Thursday, April 24, 2014

DCAA's Third Annual Report to Congress

DCAA's (Defense Contract Audit Agency) Third Annual Report to Congress, dated March 24, 2014 was recently posted on DCAA's website. This annual report is required under the National Defense Authorization Act (NDAA) for Fiscal Year 2012 and provides an overview of DCAA's mission, audit performance and recommendations to address significant deficiencies identified by DCAA during the conduct of its audits. The first and second annual reports are also available on DCAA's public website.

Sections 1 and 2 are boilerplate background information on what the Agency does and the staffing structure (did you know that almost 27 percent of the audit staff are CPAs (Certified Public Accountants)? These sections haven't changed much from earlier reports. Section 3 recaps the Agency's audit performance during the year (fiscal year ended September 30, 2013) and shows some evidence the the Agency is reducing the backlog of incurred cost audits that have piled up in recent years. And, while there was marginal improvement in the time it took to complete an audit of a price proposal, the average of 97 days is far too long for contracting officers' needs.

Section 4 is probably the most interesting part of the report from a contractor's perspective. In this section, Significant Deficiencies and Recommended Actions to Improve the Audit Process, DCAA tells Congress what statutes or regulations need changing in order for them to do their job better. Following is a recap of some of those issues. Many are carried over from the previous year which illustrates how slowly things move in the Government.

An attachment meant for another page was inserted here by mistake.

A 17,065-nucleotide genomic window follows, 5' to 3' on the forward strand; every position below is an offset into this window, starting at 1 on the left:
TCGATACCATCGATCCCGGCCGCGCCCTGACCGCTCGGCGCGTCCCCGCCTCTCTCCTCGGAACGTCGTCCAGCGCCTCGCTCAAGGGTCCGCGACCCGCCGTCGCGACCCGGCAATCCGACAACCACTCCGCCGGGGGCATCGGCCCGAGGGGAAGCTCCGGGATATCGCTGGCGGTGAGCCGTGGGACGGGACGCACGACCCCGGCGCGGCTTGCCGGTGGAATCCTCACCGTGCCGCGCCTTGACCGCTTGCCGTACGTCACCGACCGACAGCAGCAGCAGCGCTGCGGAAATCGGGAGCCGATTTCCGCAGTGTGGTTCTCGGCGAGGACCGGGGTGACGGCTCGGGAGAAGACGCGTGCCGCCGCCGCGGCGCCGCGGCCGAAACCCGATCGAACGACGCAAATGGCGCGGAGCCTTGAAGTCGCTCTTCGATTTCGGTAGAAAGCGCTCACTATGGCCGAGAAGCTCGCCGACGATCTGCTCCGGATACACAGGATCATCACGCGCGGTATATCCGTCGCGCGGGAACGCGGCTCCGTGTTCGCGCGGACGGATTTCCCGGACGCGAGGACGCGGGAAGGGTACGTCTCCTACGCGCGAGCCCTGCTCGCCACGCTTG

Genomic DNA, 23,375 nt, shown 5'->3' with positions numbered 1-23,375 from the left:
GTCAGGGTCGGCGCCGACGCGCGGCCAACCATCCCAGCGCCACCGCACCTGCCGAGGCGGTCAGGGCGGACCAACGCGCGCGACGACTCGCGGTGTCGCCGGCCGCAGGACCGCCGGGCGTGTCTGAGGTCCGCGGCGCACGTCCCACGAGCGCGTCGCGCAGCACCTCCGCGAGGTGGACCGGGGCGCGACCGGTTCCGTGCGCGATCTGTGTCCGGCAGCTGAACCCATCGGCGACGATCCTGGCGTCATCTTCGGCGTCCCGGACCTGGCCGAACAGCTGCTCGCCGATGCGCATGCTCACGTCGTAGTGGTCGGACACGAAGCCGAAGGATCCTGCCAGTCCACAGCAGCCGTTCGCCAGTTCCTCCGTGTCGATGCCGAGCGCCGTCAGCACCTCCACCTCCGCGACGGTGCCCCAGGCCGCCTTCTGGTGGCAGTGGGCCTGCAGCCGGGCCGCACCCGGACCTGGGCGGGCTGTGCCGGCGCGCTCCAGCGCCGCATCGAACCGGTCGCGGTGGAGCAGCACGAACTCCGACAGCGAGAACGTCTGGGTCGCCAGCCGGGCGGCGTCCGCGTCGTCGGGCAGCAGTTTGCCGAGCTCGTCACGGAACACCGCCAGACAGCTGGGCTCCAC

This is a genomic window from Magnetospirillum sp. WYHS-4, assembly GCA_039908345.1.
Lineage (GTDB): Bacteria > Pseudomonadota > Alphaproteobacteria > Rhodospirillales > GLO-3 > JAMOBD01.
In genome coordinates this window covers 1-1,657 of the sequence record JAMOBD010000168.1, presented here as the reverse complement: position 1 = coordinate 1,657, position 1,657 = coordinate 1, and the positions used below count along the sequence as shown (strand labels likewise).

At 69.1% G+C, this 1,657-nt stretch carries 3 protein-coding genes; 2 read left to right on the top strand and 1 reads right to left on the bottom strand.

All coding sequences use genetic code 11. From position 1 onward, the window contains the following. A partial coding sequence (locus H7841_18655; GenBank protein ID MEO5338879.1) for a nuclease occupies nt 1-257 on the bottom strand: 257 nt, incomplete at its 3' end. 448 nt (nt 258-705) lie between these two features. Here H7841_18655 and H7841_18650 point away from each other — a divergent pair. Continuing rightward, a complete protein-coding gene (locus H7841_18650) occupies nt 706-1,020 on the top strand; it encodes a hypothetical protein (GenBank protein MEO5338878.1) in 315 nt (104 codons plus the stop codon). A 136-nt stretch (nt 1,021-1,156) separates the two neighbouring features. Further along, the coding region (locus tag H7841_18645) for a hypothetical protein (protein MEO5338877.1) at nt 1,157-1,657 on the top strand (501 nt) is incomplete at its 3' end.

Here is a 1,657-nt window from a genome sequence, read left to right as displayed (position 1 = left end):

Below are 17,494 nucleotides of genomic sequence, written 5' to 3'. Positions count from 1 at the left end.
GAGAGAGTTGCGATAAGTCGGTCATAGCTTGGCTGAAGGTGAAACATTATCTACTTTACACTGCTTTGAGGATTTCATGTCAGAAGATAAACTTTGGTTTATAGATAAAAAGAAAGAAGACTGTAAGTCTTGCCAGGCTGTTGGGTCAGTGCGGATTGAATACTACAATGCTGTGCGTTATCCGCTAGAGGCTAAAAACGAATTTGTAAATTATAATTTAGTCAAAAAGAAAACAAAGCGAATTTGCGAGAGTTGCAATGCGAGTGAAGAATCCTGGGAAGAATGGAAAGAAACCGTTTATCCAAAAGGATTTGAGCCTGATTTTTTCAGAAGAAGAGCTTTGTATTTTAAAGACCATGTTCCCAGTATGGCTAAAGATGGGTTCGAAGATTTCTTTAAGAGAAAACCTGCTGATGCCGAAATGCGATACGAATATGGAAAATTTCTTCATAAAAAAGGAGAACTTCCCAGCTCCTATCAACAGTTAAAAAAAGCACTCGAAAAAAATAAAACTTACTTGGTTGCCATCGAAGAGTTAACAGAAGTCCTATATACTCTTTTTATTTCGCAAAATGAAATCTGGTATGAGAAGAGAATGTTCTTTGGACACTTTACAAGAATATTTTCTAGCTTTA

1. DCAA believes that there needs to be additional clarification to the regulations concerning commercial pricing at the subcontract level that outlines prime contractor management responsibilities related to its subcontracts. Without changes, documentation supporting commercial prices at the subcontract level will continue to be inconsistent and, in many cases, insufficient.
  2. A carryover from the prior year is a recommendation that Congress expand DCAA's subpoena authority to include "data other than certified cost or pricing data." Currently, DCAA's subpoena authority (which has never been used successfully to our knowledge) is limited to cost or pricing data. DCAA noted that DoD has submitted a legislative proposal to that effect.
  3. The lack of access to contractor internal audit reports continue to befuddle DCAA's ability to audit. Reading between the lines, DCAA is not pleased with the current state of affairs where justification and documentation and training and limiting access is the norm.
  4. The lack of access to contractor online data is another area of significant concern. Read-only access would greatly assist DCAA in effectively planning and performing its audits. Last year, DCAA stated that it was contemplating a legislative proposal that would require contractors to provide online access to electronic data.  This year, DCAA downgraded its action plan and will now merely seek regulatory clarification.
  5. Finally, DCAA submitted a legislative proposal for FY15 to support DCAA's right of access to contractor employees and to avoid any future confusion on DCAA's ability to interview employees. This legislative change will ensure DCAA has access to employees, which will allow DCAA to conduct audits in accordance with professional standards. 

It is fairly obvious from the foregoing that DCAA wants more and more access to contractor data, information, and employees.

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